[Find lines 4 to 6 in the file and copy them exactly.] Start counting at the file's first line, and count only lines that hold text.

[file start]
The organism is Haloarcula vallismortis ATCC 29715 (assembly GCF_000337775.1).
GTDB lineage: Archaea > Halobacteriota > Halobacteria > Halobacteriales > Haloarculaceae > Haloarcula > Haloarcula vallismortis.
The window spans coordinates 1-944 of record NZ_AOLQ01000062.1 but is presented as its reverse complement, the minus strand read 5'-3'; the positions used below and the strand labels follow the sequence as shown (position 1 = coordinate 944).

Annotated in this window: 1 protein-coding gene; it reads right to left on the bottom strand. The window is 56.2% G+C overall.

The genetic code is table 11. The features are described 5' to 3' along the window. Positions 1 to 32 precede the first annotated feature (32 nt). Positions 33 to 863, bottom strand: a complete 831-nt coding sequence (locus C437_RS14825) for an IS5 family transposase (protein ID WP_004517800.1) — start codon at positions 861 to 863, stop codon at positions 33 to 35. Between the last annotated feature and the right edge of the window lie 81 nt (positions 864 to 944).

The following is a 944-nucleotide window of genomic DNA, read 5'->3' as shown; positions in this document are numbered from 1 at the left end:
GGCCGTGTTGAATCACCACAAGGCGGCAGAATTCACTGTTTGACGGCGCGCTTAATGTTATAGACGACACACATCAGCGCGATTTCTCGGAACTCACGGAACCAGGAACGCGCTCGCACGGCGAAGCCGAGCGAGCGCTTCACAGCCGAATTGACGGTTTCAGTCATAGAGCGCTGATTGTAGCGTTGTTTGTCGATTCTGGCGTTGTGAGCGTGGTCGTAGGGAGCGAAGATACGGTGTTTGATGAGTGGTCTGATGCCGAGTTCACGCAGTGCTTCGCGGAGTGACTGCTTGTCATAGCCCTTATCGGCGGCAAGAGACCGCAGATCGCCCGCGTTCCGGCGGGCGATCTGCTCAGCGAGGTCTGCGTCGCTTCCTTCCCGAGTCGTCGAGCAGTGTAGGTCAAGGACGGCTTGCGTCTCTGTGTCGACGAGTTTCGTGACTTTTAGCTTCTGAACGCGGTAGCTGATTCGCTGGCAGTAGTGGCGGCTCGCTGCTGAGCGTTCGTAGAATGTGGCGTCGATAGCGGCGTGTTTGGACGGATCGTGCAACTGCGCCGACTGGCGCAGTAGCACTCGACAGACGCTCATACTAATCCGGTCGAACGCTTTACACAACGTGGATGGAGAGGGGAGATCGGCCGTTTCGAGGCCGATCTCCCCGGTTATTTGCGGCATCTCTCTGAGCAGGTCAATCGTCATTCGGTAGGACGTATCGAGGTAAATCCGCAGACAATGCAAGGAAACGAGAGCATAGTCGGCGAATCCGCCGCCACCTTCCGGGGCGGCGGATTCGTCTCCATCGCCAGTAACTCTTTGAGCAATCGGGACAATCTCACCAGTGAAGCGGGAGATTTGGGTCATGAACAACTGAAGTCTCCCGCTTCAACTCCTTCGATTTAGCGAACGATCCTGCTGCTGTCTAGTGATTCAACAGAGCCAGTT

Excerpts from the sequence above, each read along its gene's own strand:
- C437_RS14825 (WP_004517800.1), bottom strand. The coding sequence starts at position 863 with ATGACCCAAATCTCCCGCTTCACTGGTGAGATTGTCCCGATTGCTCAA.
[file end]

Annotated in this window: 1 protein-coding gene; it reads right to left on the bottom strand. The window is 56.2% G+C overall.

The genetic code is table 11. The features are described 5' to 3' along the window. Positions 1 to 32 precede the first annotated feature (32 nt). Positions 33 to 863, bottom strand: a complete 831-nt coding sequence (locus C437_RS14825) for an IS5 family transposase (protein ID WP_004517800.1) — start codon at positions 861 to 863, stop codon at positions 33 to 35. Between the last annotated feature and the right edge of the window lie 81 nt (positions 864 to 944).

The following is a 944-nucleotide window of genomic DNA, read 5'->3' as shown; positions in this document are numbered from 1 at the left end: